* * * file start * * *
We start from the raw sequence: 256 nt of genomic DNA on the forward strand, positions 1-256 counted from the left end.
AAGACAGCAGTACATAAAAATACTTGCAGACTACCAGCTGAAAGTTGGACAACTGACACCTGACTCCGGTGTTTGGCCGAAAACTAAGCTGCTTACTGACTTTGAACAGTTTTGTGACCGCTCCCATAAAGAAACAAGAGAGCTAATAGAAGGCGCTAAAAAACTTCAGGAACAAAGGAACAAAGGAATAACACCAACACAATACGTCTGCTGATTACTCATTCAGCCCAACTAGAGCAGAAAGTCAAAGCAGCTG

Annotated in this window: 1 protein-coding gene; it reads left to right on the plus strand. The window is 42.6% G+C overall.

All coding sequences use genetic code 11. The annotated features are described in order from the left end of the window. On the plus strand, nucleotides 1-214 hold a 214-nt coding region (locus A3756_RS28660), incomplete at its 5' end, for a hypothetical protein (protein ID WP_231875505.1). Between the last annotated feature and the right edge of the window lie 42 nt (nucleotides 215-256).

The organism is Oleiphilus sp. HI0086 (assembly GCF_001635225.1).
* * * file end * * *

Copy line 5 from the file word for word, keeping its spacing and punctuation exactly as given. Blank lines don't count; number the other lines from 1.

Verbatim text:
The organism is Oleiphilus sp. HI0086 (assembly GCF_001635225.1).